U.K. Edges Closer to Election After May's Brexit Deal Defeat
The British Parliament emphatically rejected May’s Brexit deal for a third time, throwing the U.K. deeper into a political crisis.
(Bloomberg) -- Britain is edging closer to a general election after Parliament rejected Theresa May’s Brexit deal for a third time, deepening the political crisis that has overtaken the country’s bitter divorce from the European Union.
Speaking after the result of the vote was announced Friday afternoon, the prime minister gave a veiled warning that an election could be necessary to end the stalemate in the House of Commons, which has failed to back a Brexit plan after months of trying.
“I fear we are reaching the limits of this process in this House,” May told lawmakers following the defeat by 344 votes to 286. The pound weakened, heading for its worst month since October against the dollar.
May said the defeat of her strategy had “grave” implications for the country, while the European Commission said an economically damaging no-deal split is now “a likely scenario.” EU leaders will meet for an emergency summit on April 10 to seek a way forward.
May has previously said an election is the last thing the country wants. Her spokesman would not go that far on Friday, insisting only that a national vote is not in Britain’s best interests. Privately, officials accept that an election could be necessary, even though May has no appetite for one.
May’s government will now step back while Parliament tries to work out a way forward without her next week.
On Monday, lawmakers will have a chance to choose their own preferences in a series of votes on Plan B options. Those are likely to include a full customs union with the European Union and another referendum to approve the final deal. The hope is that this process of narrowing down the options can produce a blueprint that Parliament will support.
Time is Short
May’s team suggested she would try to accommodate the result of these so-called indicative votes. Ultimately, there could be a runoff between May’s proposal and the next most popular option. But time is short.
Under a deal reached with the EU last week, Britain is now due to exit the bloc on April 12. “This is not enough time to agree, legislate for and ratify a deal," May said, "and yet the House has been clear it will not permit leaving without a deal. And so we will have to agree an alternative way forward.”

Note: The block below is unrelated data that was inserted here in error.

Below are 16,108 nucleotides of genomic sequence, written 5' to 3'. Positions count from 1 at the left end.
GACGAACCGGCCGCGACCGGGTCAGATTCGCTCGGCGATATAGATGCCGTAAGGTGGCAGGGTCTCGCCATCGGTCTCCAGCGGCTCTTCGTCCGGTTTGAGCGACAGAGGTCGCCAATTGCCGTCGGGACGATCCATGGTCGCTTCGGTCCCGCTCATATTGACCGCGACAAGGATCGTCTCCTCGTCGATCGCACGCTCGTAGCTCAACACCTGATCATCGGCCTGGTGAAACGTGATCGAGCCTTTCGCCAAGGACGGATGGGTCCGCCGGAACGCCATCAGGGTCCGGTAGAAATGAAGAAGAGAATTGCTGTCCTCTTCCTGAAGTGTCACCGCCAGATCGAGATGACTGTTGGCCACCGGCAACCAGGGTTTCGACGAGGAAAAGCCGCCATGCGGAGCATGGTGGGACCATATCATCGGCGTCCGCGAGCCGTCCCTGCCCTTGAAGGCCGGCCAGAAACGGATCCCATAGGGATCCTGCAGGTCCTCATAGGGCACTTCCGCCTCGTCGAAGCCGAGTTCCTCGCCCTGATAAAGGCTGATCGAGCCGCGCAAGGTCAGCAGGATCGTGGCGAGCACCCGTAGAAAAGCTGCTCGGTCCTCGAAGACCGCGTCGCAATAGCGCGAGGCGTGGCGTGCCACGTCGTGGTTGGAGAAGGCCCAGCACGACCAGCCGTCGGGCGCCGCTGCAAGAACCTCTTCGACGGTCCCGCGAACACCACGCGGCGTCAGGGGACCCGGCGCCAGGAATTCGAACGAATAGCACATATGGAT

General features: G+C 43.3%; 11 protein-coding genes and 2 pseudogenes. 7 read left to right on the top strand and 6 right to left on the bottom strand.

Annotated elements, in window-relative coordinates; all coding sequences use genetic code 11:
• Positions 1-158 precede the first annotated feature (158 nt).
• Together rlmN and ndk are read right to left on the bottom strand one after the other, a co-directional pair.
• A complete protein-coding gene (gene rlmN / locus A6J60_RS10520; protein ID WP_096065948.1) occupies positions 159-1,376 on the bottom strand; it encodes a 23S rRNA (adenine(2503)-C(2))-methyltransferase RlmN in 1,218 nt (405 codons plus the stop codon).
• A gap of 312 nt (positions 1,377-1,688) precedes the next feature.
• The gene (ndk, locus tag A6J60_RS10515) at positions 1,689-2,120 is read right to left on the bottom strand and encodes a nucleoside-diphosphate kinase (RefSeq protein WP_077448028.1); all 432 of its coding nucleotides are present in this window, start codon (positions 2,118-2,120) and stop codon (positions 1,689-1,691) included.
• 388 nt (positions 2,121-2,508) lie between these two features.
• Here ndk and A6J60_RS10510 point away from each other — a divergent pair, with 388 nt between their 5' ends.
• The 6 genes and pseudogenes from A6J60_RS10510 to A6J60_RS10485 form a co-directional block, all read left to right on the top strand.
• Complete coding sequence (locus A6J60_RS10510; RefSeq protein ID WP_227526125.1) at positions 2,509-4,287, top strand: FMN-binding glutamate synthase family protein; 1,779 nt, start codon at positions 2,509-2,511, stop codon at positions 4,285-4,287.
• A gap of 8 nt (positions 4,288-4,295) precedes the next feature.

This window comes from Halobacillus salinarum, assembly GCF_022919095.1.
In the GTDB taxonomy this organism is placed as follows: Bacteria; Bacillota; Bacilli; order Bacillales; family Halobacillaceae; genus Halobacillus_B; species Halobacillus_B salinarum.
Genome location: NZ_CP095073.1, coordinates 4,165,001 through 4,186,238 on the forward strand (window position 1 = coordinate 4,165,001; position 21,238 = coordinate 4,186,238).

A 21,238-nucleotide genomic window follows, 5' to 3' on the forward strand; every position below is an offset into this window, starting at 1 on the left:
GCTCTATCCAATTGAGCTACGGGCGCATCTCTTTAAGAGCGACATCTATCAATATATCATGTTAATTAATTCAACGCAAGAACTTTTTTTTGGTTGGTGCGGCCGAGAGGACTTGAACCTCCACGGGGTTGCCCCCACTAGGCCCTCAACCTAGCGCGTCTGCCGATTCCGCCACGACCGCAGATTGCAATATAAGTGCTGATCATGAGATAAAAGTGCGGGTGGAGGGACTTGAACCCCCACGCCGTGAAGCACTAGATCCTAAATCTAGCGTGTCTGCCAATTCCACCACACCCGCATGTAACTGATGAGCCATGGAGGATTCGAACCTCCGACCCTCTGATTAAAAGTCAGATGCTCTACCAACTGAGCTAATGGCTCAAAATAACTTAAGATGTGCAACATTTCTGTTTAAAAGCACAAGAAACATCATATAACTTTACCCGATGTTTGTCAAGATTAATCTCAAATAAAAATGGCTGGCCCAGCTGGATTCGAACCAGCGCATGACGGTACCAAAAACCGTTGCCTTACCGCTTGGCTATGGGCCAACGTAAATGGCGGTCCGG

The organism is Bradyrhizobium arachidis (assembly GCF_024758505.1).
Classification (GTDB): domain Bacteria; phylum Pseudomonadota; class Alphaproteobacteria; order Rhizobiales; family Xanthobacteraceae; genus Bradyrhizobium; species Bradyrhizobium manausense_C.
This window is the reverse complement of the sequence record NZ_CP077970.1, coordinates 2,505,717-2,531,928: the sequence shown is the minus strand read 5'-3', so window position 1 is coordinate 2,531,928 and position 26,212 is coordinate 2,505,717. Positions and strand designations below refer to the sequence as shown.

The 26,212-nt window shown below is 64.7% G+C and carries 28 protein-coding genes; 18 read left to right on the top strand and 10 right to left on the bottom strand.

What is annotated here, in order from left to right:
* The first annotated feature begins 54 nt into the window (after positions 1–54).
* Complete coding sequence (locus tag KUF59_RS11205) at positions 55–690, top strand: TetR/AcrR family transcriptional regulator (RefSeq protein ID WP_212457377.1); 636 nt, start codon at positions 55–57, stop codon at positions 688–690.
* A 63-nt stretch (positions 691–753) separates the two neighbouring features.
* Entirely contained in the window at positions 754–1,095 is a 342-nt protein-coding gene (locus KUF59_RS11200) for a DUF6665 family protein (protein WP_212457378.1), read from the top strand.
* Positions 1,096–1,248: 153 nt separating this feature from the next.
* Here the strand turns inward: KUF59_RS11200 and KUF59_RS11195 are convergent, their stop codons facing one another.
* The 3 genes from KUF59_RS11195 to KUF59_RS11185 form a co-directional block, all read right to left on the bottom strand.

The government will be talking to the EU about the terms of another extension to the Brexit deadline. May’s officials aim to put her deal to a fourth vote in Parliament in the days ahead.
The prime minister received a letter late Friday signed by 170 Conservatives in the House of Commons -- a majority -- urging her to stick with the April 12 departure date, according to the Sun, which said 11 members of her cabinet were part of the group.
“I haven’t signed a letter,” Conservative Party Chairman Brandon Lewis said Saturday on BBC Radio 4. “I do know about it,” he said, adding: “My view is we should be doing everything we can to leave the European Union in good order as quickly as we can.”
The prime minister wants to avoid taking part in European elections May 23 -- the condition for any extension beyond that date. An EU diplomat said the bloc is also increasingly reluctant to consider a long extension because of the disruption it could cause to European affairs. If May asks for a short delay, the group would consider it, but only if the way ahead was clear and there were guarantees that Parliament backed the plan, an EU diplomat said.
The margin of May’s defeat this time, 58 votes, was much narrower than the 230-vote loss she suffered in January.
May had offered to quit as prime minister in a bid to get the deal over the line. Leading pro-Brexit members of her Conservative Party, including Boris Johnson, Jacob Rees-Mogg and Dominic Raab all dropped their opposition to May’s proposal and voted for it on Friday.
Despite relentless lobbying from cabinet ministers, aides and May herself, the push was not enough to win over enough critics, or Northern Ireland’s Democratic Unionist Party, which supports her minority government. Without changes to the withdrawal agreement -- which the EU says can’t be reopened -- there seems little prospect the DUP will be swayed. The party says the deal threatens to split Northern Ireland away from mainland Britain.
“I would stay in the European Union and remain rather than risk Northern Ireland’s position” in the U.K., the party’s Westminster leader, Nigel Dodds, told the BBC. "That’s how strongly I feel."
If all May’s efforts ultimately fail, she knows she might have to hand the problem to voters. An election would be fraught with risk for the British premier.
In 2017, she called a snap election in the hope of increasing her small majority amid predictions of a landslide victory. Instead, she fought a disastrous campaign, lost her majority entirely and has been struggling ever since to get her Brexit policies through the House of Commons.
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